We Can Do Big Things, But It Will Cost Us


When President Obama took office, Rahm Emanuel said “You never let a serious crisis go to waste. And what I mean by that, it’s an opportunity to do things you think you could not do before.” He was talking about the economy, which was entering the Great Recession, or perhaps Lesser Depression. In 2008, the last year of the Bush administration, the United States had lost nearly 2.6 million jobs. The economy was in a crisis which was justification for doing things that might not have been appropriate at other times.

Normally the economy is mostly the purview of the Federal Reserve and not the Executive. Ideally the economy should manage itself and not require fine tuning, but now and then the Fed has to give it a nudge by raising or lowering the prime rate, the interest rate on money. When the rate is lowered, borrowing money is less expensive, so more people can afford to buy things. The problem is that, at least traditionally, zero is the bottom. Europe is experimenting with negative interest rates, but as the New York Times editorialized “Pushing down the cost of borrowing doesn’t address weak consumer demand or weak business investment.” Businesses will expand and hire, not when their costs go down, but when demand goes up.

When President Bush left office the national debt was $10.6 trillion, which was a rather intimidating number at the time, but as Mr. Emmanuel said “You never let a serious crisis go to waste.” There were two choices – do nothing or do something. The Republican position was do nothing, cut spending to balance the budget. The sound bite “you can’t spend your way out of a recession” became widely used, later followed by “or borrow your way out of debt.” But state and local governments are required to have a balanced budget. When tax receipts fell, the Republicans refused to raise taxes, but laid off government employees, making the recession worse.

The Democrats were following Keynesian theory, which has been shown to work – damn the deficit, borrow and spend and create jobs, and give the economy a jolt. Beyond that, they understood one of the principles of effective stimulus – spend, but do it on investments that will pay for themselves over time.

They went looking for shovel ready projects. The classic example was the Trans-Hudson Tunnel. This was the biggest project planned, and would have improved transportation between New Jersey and New York. It was clearly essential because of growth in both states. Instead of embracing the project and the influx of money and jobs, Gov. Chris Christie blocked it shortly after taking office in 2010, on the grounds that if there were cost overruns, he would be forced to raise New Jersey’s notoriously low gasoline taxes in order to cover the increases. Then the governor eventually got $4 billion of the money earmarked for the tunnel to his near bankrupt transportation trust fund, to cover road repairs. The money saved jobs, but it was misuse of capital project money for operating expenses. The tunnel will still have to be built.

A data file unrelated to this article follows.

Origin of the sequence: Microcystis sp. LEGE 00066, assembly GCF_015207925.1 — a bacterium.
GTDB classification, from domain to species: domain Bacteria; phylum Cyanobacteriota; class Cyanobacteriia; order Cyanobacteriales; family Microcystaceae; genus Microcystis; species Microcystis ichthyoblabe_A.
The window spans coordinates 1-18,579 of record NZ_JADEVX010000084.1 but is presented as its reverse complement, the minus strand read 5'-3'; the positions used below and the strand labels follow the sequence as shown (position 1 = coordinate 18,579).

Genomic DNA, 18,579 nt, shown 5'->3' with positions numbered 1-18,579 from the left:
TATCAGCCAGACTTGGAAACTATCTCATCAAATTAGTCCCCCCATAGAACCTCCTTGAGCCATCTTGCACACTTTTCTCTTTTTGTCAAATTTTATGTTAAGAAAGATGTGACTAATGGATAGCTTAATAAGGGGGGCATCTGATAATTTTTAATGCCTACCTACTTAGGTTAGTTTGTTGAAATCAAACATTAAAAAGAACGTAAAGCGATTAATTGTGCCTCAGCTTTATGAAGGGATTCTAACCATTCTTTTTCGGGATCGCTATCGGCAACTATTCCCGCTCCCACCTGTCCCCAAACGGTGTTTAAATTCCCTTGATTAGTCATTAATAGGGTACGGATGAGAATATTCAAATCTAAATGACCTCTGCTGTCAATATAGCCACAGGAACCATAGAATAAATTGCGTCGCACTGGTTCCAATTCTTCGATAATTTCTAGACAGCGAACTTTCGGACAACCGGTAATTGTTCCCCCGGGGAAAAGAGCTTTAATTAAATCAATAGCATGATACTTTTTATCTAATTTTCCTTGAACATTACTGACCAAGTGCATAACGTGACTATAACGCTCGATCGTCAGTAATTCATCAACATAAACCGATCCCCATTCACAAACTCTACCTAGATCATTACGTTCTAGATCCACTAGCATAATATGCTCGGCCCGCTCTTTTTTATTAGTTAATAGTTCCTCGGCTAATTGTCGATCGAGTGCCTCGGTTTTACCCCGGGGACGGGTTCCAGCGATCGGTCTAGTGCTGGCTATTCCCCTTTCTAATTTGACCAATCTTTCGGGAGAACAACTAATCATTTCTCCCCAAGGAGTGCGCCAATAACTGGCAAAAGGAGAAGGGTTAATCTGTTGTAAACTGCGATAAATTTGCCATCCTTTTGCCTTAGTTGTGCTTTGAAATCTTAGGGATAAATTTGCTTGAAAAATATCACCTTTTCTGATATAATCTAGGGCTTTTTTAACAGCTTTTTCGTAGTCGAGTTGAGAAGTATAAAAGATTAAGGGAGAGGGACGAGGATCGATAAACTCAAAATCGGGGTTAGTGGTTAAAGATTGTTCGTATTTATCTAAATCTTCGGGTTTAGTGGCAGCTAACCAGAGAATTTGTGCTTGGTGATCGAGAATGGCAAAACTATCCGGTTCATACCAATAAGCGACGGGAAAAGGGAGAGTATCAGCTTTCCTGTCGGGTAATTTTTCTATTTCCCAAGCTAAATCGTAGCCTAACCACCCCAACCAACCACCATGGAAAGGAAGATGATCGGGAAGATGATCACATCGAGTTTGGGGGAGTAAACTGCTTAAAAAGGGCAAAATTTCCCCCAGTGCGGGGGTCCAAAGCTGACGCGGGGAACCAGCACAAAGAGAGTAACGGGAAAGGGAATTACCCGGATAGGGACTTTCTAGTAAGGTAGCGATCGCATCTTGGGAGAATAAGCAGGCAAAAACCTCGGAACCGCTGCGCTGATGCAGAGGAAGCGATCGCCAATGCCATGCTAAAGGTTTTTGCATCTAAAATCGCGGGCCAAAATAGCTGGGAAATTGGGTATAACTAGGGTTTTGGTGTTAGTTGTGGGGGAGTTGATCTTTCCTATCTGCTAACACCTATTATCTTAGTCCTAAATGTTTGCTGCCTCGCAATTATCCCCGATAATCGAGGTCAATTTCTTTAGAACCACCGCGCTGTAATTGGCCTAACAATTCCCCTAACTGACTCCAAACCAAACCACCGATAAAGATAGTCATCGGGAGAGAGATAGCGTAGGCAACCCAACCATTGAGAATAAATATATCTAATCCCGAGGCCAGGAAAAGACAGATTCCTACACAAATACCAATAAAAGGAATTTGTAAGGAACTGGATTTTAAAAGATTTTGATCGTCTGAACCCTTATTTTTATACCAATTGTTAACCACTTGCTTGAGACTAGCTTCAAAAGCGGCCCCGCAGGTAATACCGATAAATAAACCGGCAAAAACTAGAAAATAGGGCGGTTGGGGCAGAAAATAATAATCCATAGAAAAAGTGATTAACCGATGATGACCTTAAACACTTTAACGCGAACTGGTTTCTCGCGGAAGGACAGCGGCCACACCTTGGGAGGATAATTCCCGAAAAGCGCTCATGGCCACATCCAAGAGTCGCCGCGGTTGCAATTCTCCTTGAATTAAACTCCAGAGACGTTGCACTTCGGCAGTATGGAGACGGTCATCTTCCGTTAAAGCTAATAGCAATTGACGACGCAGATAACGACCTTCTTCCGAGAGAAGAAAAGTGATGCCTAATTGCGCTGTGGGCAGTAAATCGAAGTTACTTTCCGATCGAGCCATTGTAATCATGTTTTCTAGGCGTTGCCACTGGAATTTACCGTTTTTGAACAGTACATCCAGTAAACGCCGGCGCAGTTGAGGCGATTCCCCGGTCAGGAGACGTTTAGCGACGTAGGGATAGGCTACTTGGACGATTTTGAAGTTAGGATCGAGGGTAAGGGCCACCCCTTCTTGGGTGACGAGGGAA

Republican Govs. Bobby Jindal in Louisiana, Rick Scott in Florida and Scott Walker of Wisconsin also refused federal money for construction projects. Mark Sanford of South Carolina refused money allocated to his state unless he could use it to pay down debts, but the White House held firm that the money was meant to build schools and retain teachers. These are the same states that have rejected expansion of Medicaid funds, although the plan would assure that the Federal funding would cover 90% of the costs.

The stimulus worked – sort of. The United States has demonstrated steady growth. In contrast, European nations that chose austerity have been in constant struggle and serious declines in economic output and jobs. As an economic experiment it proved the benefits of Keynesian theory. At the same time, it was not enough to really jolt the economy, so that Republicans argued that the recovery was too slow and too weak.

President Obama’s second State of the Union speech was marked by a theme, “we do big things.” It was used like a mantra, but it went the way of Bill Clinton’s “new covenant.” It must have seemed like a good idea at the time.

Anyway, it’s not (quite) too late. The economy is still as fragile as our bridges, and vice versa. The American Society of Civil engineers gave America’s infrastructure a D+ report card (2013), and estimated that $3.6 trillion will be needed by 2020 to bring it up to grade. But the interest rate remains around 0% and as long as inflation is pretty much factored into the economy, the real cost would be minimal since the current dollar value would be in steady decline. The demand for US bonds remains high because the probity of the US remains unquestioned – our debts get paid. And the people, now unemployed or underemployed, would have long term, good paying jobs, so that tax receipts would increase, helping pay off the debt.

It won’t last – normality will return, but the special situation is still available. Given a Congress that understands, we can still do big things.

Sam Uretsky is a writer and pharmacist living on Long Island, N.Y. Email sdu01@outlook.com.

From The Progressive Populist, September 15, 2016


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